A ruler stood on the battlefield surveying the wages of war. A personal choice was made or perhaps a politically strategic decision was taken that changed a country’s history forever. Ashoka turned his back on conflict, embraced Buddhism, and gave his kingdom efficient governance for four decades.
History books chronicle the roads, edicts and Ashoka’s philosophy of dhamma. The pre-transformation Ashoka, the apparently heartless warrior before the Kalinga war, does not get a mention in textbooks. History judges Ashoka by his post-Kalinga war transformation, and he remains one of history’s greatest examples of a genuine change of heart.
Ambedkar, Nehru and Gandhi and other leaders of the freedom movement looked to the past to re-interpret the future. For Ambedkar, Buddhism became the modern manifesto of the Dalit cause, he saw Dalits as the original Buddhists. An ancient faith became the modernising, egalitarian agenda for social justice in a new democracy.
Nehru’s Discovery Of India delves into India’s past to discover ways to fashion an ancient cultural unity to carry forward into a liberated India. Sometimes history bends to the present: Akbar in many textbooks is the modern Nehru, Hindu and Muslim combined in a single persona, upholder of a Nehruvian version of din-e-ilahi.
In 2004, the NDA lost the general elections in a shock defeat. The margins were narrow. The Congress won with 145, the BJP lost with 138. But for 10 years after that, the BJP was wiped out of urban India. Many interpreted this as the lingering effects of the Gujarat riots of 2002 — crucial allies like the TDP left the NDA.
Today, the BJP is back with a bang in urban India, riding on the image of the prime minister as an energetic action-man, the binary opposite of Manmohan Singh. If the invitation to Nawaz Sharif had included a personal phone call rather than an official invitation, the new PM’s image would have been even further enhanced.
After all, at the centre of the victory of the BJP, and its stunning re-capture of urban India, is the transformation of the persona of Narendra Modi and his long journey since 2002.
If the Kalinga war, described as the one of the bloodiest wars in human history, had been reported in 24x7 media its effects on Ashoka’s image would have been just as dramatic as his subsequent conversion to Buddhism, renouncing of war and commitment to victory by dhamma and not by military means.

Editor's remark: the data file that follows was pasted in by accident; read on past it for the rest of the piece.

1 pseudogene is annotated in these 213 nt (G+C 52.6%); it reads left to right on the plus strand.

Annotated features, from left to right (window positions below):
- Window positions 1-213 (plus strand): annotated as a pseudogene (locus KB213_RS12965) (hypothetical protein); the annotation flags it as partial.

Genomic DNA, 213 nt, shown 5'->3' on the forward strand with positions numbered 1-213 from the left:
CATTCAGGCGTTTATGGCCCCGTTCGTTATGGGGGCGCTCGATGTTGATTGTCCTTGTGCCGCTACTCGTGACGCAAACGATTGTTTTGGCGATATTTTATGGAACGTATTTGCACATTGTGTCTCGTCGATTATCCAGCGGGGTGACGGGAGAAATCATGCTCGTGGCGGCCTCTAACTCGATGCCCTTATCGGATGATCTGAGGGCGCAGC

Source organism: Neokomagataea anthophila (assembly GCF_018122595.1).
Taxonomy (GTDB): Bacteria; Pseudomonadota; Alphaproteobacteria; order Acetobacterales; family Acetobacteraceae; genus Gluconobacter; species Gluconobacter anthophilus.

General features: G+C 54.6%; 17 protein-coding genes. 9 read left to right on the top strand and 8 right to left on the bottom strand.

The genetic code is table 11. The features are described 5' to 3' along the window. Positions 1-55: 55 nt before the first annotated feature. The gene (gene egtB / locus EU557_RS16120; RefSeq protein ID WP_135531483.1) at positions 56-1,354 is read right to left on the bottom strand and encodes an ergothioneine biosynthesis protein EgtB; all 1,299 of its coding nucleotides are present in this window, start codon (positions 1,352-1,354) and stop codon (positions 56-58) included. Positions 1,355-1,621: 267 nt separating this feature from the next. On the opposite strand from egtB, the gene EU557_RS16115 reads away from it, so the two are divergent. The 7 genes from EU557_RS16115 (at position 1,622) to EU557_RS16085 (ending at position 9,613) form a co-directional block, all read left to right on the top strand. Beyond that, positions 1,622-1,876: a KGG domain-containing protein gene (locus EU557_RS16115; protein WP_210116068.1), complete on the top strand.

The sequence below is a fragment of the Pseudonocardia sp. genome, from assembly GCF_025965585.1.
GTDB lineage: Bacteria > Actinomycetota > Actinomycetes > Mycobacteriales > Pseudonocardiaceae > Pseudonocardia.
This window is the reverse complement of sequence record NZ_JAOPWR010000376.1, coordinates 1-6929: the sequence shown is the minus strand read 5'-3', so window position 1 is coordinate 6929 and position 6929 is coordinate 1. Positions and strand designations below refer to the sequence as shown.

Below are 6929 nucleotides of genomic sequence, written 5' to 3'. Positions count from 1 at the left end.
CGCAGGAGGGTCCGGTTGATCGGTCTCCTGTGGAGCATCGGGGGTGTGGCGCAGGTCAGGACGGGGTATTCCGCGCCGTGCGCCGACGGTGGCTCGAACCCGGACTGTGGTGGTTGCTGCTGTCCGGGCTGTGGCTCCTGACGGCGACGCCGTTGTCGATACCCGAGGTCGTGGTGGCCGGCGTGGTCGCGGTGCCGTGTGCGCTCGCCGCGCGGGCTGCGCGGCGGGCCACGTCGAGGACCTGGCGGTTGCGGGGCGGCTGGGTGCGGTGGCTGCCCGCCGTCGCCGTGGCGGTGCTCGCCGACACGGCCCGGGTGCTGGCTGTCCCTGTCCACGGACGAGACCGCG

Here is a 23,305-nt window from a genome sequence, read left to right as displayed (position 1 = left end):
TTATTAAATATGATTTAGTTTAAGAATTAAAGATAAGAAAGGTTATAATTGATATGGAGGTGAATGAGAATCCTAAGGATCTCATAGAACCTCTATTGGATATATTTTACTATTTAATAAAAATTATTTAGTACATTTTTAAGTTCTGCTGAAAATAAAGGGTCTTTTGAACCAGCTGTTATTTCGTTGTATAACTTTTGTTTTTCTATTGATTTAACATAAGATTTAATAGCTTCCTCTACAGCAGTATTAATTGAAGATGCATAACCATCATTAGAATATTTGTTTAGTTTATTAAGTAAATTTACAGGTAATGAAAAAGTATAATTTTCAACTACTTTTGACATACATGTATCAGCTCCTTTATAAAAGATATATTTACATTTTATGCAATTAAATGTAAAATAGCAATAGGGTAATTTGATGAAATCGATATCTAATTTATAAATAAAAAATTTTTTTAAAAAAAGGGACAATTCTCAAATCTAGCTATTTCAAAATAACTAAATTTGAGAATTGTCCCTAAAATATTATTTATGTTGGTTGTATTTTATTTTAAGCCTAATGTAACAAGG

Ashoka did not suffer a 2004-style defeat, but he experienced a cataclysmic personal epiphany. Ashoka did not have democratic rivals, nor did he face the need to get re-elected — his commitment to change grew from a personal choice.
Can Modi do a 21st century Ashoka? Can a massive transformation in the polity be pushed and sustained precisely because it emanates from an Ashoka-style personal re-invention, away from memories of conflict, towards a metaphorical embrace of the gods of peace?
Fringe groups and Right-wing apparatchiks are misinterpreting the 2014 mandate as a victory for the gods of rage.
The chilling brazen murder of 28-year-old Mohsin Sadiq Shaikh in Pune, allegedly by the Hindu Rashtra Sena (HRS), the unconscionable detaining of naval engineer Devu Chodankar for a Facebook post, ‘book policeman’ Dinanath Batra’s campaign against a scholarly book on riots, all show a failure to understand the nature of a mandate given for hope, reconciliation and modern democracy. Reports that young Muslims are shaving their beards out of fear do not augur well for ‘achche din aane wale hain’.
Attacks on minorities, free speech and on books are totally out of place when the PM himself has bowed his head to the temple of democracy, has reached out to former rival Manmohan Singh and is now set to visit the United States, once the country that placed him on a blacklist.
But like Indira Gandhi and the Congress roughnecks who acted in her name, Modi faces a dilemma with groups like the HRS and others. They are ostensibly loyal to a majoritarian cause, some of them may even work as foot-soldiers in elections, yet they deeply damage the agenda Modi is trying to drive through the political centre, away from extremes of Left and Right.
When Modi stated “pehle shauchalaya, phir devalaya”, radicals like Praveen Togadia stormed into protest mode but fell silent at the positive public response to that statement. Modi’s invitation to Nawaz Sharif was bold not only for Indo-Pak peace but also as a signal to domestic constituencies pushing for jingoistic wars. Those who have set themselves up as more loyal than the king fail to realise their actions go against the very purpose for which the nation’s heart was won.
Across his empire, Ashoka set up pillars announcing his edicts. The pillars both marked his territory and declared the stated aims of his rule.
War was a thing of the past, the empire was now ruled by one who believed in the power of transformation, of the self and of governance. A ruler cannot afford to offend traditional beliefs but he can proclaim his own personal ‘religious’ journey.
So far Modi’s government is working at a spanking pace. Yet a performance deadline to bureaucrats is one thing: It is another to unleash a revolution of personal transformation among those who are besmirching Mandate 2014.
From the heart of conflicts past, sometimes comes the most courageous attempt at peace, as Ashoka’s life proved. Economists urge Modi to emulate Ronald Reagan or Margaret Thatcher, but there is another home-grown role model: Ashoka harmonised a kingdom after a war and proclaimed a new dhamma of peace and development for every citizen to follow. That the PM has chosen Buddhist Bhutan as his first foreign tour is telling!
(Sagarika Ghose is Deputy Editor, CNN-IBN The views expressed by the author are personal.)